Interesting Facts About Poverty

  • Interesting Facts About Poverty

     Graham Soper updated 3 months, 1 week ago 1 Member · 16 Posts
  • Graham Soper

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    6 April 2021 at 8:57 am
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    Read, learn and share interesting facts about poverty here. You’ll earn Credits for everything you do which will help add value to the donation set aside for your nominated cause as well as increasing the size of your own personal Wisdom Trust Grant Fund.

  • Graham Soper

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    6 April 2021 at 9:43 am
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    The good news is that between 1990 and 2017, the number of people living in extreme poverty (with less than $2 per day) fell from 1.9 billion (35.7%) to 689 million (9.1%). the bad news is that the impact of the COVID-19 pandemic could see an additional 150 million people fall into extreme poverty.

  • Graham Soper

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    6 April 2021 at 9:46 am
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    If we maintain the recent rate of progress, poverty should be eradicated sometime between 2025 and 2030. That’s good news. But the COVID-19 pandemic could still derail this target. So we must continue the hard work as 17,500 children are still dying every day as a direct result of poverty.

  • Graham Soper

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    8 April 2021 at 2:43 pm
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    Poor health outcomes in the developing world can be improved.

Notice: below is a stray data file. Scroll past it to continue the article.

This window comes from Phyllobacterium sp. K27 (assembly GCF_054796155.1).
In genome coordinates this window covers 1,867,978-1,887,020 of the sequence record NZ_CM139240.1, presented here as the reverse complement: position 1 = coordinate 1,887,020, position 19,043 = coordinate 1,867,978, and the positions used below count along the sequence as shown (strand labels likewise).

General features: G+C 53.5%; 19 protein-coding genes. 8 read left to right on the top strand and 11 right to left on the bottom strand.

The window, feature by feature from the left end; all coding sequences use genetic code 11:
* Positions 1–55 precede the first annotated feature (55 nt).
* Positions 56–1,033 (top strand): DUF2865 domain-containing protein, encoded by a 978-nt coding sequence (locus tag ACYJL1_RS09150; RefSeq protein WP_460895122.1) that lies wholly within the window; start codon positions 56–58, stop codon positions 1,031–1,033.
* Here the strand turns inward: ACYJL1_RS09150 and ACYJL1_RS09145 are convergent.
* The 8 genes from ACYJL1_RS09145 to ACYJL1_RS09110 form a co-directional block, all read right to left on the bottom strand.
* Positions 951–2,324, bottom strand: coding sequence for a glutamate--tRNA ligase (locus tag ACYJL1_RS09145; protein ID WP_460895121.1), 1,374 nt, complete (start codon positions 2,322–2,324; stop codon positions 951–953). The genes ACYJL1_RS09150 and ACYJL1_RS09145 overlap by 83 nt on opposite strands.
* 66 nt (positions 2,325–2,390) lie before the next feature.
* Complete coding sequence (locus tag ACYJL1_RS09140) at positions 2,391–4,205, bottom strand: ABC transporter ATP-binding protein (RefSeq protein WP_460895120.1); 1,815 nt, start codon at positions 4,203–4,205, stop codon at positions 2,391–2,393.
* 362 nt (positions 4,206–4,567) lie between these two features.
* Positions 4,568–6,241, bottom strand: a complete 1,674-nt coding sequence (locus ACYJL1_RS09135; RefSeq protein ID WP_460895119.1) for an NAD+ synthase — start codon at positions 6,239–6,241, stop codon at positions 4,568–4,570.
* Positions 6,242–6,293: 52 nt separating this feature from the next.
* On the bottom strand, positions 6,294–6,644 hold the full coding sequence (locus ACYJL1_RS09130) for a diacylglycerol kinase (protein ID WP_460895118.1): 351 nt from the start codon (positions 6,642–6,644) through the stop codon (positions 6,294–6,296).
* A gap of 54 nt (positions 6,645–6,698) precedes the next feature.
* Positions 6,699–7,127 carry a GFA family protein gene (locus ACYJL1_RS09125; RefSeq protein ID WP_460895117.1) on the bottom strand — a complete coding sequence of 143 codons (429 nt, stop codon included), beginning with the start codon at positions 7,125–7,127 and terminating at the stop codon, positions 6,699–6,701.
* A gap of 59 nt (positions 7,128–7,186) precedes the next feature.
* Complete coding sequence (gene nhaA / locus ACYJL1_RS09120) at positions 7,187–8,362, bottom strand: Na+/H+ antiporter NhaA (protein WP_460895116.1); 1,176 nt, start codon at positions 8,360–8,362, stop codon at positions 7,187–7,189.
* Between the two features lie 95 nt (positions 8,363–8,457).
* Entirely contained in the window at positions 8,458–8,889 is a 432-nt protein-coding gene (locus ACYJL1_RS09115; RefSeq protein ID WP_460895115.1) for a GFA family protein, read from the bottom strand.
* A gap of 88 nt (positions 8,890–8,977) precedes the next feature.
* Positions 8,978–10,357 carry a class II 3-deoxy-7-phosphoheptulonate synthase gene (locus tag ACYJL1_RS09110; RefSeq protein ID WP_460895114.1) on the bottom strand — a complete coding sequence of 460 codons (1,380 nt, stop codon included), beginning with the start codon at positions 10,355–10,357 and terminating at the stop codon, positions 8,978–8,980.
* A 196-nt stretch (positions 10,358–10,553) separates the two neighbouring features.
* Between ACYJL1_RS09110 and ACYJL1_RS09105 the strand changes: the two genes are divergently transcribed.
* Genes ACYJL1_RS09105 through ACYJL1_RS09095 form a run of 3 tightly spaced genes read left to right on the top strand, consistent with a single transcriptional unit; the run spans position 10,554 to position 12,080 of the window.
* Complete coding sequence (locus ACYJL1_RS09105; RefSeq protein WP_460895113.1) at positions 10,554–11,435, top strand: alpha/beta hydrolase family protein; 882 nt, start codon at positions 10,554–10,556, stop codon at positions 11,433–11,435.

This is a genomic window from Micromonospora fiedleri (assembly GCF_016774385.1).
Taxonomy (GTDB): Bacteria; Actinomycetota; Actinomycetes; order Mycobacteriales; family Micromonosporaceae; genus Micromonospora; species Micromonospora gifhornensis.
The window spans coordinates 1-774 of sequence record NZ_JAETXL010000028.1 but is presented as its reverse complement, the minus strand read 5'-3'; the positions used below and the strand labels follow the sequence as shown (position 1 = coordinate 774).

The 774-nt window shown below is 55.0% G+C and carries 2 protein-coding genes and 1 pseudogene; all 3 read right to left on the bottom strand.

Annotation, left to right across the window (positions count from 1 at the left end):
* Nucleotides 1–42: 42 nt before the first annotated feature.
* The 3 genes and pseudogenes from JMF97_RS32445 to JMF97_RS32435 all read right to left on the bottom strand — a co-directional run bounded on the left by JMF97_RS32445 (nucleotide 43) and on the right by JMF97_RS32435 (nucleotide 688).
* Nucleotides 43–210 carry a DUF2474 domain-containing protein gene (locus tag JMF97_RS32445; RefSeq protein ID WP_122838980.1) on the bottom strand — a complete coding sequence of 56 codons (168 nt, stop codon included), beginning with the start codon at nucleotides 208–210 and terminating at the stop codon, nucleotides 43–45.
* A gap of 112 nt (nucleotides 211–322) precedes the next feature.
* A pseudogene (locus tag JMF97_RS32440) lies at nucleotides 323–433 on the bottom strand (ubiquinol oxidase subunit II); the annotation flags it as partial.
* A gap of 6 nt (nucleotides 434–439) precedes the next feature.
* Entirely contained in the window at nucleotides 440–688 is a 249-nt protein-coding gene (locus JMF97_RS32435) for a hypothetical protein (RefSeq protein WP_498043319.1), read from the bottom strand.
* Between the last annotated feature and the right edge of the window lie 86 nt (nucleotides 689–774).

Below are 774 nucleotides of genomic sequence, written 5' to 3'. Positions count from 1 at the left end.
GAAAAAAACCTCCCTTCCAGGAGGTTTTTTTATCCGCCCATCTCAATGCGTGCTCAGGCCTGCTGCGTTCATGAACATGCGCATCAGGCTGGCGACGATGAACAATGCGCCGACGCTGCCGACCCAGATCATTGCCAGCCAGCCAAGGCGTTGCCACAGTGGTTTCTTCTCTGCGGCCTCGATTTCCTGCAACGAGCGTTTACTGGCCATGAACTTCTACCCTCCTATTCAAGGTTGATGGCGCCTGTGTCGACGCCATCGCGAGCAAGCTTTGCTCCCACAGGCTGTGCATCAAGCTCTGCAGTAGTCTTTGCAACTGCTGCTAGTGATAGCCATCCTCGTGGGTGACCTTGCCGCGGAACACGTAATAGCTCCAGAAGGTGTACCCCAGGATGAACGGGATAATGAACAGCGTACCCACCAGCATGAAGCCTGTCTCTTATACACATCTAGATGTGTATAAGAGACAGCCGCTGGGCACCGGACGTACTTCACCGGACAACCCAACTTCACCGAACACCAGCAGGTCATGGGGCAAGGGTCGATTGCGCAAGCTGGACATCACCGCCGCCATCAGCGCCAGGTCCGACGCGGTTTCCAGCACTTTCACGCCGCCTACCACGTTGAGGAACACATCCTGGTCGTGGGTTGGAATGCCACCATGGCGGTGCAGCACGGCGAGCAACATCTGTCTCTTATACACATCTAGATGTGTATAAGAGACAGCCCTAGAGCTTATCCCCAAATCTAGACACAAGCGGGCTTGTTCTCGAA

Diarrhoea and pneumonia together kills more kids than AIDS, Malaria and TB combined. Most of these deaths are in countries with a high rate of poverty but diarrhoea and pneumonia are 100% preventable, treatable diseases that no one should die from.

    • This reply was modified 3 months, 3 weeks ago by  Graham Soper.
  • Graham Soper

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    8 April 2021 at 2:45 pm
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    Educating Women Can Save More Young Lives.

    A child born to a mother who can read is 50% more likely to survive past the age of 5. Therefore it should be a priority to ensure more women in the developing world get a good standard of education.

  • Graham Soper

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    13 April 2021 at 1:00 pm
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    Nearly a billion people entered the 21st century unable to read a book or sign their names – that’s about 14% of the global population at the time. And only slight improvements in global literacy levels have been made in the twenty or more years since then.

    • This reply was modified 3 months, 1 week ago by  Graham Soper.
    • This reply was modified 3 months ago by  Graham Soper.
  • Graham Soper

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    14 April 2021 at 10:30 am